German sweets manufacturer Storck criticises the negative effect current regulations have on international competitiveness. Non-European rivals can buy sugar more cheaply on the world market.
"In the current situation Europe can't afford to be less competitive," says one insider.
But what does EU Commissioner for Agriculture Dacian Cioloş think?
"Keeping quotas would have burdened any chance of developing the European sugar sector"
No. The idea behind the 2006 reform was to make the European sugar sector more competitive. This was important within the context of the "Everything-But-Arms" agreements. These provide free access to the EU market for raw and processed sugar from Least-Developed and ACP countries.
This was also important within the longer-term context of the WTO Panel ruling. The ruling limits EU exports because all exports are deemed to be “cross-subsidised” where quotas are in place.
The restructuring scheme was completed in 2010, and we believe that five more years of consolidation should be sufficient to prepare the sector for the next step — the end of quotas.
We believe this would give the sector more opportunities to develop and to benefit from the investments made. Not proposing to extend the quota system beyond 2015 is therefore a logical sequence of events.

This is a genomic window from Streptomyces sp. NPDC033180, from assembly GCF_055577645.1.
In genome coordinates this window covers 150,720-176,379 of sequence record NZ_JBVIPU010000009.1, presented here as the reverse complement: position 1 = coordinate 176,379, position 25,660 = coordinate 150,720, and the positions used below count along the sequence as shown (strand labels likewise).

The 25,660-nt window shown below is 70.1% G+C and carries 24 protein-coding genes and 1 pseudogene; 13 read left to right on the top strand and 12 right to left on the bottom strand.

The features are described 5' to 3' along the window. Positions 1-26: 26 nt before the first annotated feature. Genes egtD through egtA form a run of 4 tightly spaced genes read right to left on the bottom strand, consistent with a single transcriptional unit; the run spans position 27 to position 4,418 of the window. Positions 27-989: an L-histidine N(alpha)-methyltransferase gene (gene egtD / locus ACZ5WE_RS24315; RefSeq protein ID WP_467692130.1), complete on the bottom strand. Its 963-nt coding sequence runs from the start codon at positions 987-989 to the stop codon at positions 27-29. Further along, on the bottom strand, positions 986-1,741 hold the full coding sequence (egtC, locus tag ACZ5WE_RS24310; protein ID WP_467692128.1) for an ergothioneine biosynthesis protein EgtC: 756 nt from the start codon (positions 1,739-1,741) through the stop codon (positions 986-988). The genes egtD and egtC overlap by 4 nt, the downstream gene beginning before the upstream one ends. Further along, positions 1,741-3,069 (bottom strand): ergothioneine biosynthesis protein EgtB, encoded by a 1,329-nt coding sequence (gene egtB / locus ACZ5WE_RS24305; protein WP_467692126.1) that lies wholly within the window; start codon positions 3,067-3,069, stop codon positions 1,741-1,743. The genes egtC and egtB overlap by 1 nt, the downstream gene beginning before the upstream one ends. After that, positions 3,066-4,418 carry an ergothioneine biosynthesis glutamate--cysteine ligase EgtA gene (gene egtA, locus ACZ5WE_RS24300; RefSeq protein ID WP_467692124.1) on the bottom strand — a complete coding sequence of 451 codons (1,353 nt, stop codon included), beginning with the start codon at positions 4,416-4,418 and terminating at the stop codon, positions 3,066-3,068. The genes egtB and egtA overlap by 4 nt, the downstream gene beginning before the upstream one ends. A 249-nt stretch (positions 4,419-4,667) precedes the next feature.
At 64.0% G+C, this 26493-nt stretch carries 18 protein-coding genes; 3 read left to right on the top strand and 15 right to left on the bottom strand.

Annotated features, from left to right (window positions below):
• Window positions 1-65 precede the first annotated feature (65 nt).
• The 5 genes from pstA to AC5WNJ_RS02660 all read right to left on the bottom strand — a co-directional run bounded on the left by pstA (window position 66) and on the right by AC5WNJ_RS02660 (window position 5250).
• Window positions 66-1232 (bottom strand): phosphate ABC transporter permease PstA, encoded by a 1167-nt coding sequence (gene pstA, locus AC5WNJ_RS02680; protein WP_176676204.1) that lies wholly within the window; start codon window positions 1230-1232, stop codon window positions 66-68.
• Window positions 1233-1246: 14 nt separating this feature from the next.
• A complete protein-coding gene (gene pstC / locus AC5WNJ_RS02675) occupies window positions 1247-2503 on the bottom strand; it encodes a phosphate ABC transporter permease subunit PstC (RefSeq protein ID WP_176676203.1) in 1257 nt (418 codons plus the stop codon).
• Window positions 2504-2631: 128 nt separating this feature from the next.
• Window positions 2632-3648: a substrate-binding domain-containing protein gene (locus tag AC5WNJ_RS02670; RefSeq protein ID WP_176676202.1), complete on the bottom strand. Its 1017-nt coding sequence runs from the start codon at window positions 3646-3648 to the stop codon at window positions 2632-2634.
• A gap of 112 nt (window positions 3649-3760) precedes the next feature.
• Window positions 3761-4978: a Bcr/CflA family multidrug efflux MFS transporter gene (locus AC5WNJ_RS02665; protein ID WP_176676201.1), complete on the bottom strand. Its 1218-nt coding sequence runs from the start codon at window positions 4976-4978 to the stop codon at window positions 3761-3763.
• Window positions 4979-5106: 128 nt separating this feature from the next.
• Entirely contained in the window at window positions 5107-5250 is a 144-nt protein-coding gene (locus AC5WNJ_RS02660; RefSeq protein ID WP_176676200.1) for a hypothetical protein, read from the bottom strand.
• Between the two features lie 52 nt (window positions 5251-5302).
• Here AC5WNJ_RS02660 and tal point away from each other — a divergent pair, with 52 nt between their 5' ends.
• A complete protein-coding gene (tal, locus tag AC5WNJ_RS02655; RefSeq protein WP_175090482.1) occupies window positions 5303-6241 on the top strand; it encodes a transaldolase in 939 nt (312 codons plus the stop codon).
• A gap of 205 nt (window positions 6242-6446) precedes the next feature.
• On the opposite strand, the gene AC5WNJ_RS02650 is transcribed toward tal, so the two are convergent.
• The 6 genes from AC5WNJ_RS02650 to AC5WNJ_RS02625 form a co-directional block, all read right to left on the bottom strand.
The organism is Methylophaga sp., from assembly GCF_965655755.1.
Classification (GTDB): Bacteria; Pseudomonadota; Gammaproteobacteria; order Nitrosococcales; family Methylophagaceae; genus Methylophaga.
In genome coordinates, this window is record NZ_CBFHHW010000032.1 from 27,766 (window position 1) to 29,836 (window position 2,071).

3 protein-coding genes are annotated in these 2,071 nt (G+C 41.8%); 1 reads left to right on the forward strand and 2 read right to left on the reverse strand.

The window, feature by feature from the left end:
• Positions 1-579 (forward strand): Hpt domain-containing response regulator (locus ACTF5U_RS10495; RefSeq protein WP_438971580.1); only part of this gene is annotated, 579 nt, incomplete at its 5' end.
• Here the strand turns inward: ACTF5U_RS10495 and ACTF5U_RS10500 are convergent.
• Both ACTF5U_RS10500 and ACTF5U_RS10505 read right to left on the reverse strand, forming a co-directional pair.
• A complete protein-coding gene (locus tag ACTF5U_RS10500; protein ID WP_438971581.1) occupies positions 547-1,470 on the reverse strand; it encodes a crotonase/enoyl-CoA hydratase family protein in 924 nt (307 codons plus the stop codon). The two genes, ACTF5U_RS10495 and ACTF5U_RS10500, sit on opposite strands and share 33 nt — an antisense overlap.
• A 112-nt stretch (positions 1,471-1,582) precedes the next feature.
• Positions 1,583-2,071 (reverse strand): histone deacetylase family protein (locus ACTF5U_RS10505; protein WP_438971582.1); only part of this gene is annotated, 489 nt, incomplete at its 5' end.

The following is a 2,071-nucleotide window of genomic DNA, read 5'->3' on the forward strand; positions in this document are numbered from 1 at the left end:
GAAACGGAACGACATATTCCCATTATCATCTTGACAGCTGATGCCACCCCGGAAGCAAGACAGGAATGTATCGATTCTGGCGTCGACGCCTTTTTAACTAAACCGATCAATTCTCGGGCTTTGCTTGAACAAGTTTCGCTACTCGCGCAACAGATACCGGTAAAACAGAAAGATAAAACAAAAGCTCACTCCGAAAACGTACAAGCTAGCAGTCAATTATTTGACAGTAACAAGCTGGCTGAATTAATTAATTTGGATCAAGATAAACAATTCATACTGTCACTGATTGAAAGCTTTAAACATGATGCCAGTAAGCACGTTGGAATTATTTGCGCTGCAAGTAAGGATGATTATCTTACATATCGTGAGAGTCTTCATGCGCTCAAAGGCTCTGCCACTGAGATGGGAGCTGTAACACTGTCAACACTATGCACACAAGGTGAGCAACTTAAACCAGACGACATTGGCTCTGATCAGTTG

But wasn't the whole idea behind the sugar quota the protection of investment in sugar beet farmers?
They have received a decoupled payment as part of the reform in 2006. And surely it is in the interests of sugar beet growers to be able to take advantage of growth and development opportunities on both EU and non-EU markets?
Keeping quotas would have been burdened any chance of developing the European sugar sector.
The European Parliament has voted to let the sugar quota regime run until 2020, while allowing for a prior review. Isn't your demand for more liberalisation going in the wrong direction?
I have explained the reasons for our proposal, and I certainly do not think that it is in the wrong direction. It is a logical next step after the 2006 reform. It is consistent. You should ask the European Parliament, why it does not want to follow the logic of the 2006 reform.
Some of the 27 Agriculture Ministers in the European Council have called for an extension of the quota system until 2020...
This week’s Council debate highlighted the differences — where Member States were clearly split between those who want to preserve the quota system and those who want greater liberalisation.
The debate underlined the different considerations that we have to take into account, and the Council finally agreed to seek an end to quotas in 2017.
What are the chances of the forthcoming 'EU trialogues' reaching a compromise? For instance, one where quotas expire, for example, in 2017/18, as proposed by the liberal ALDE group in the European Parliament?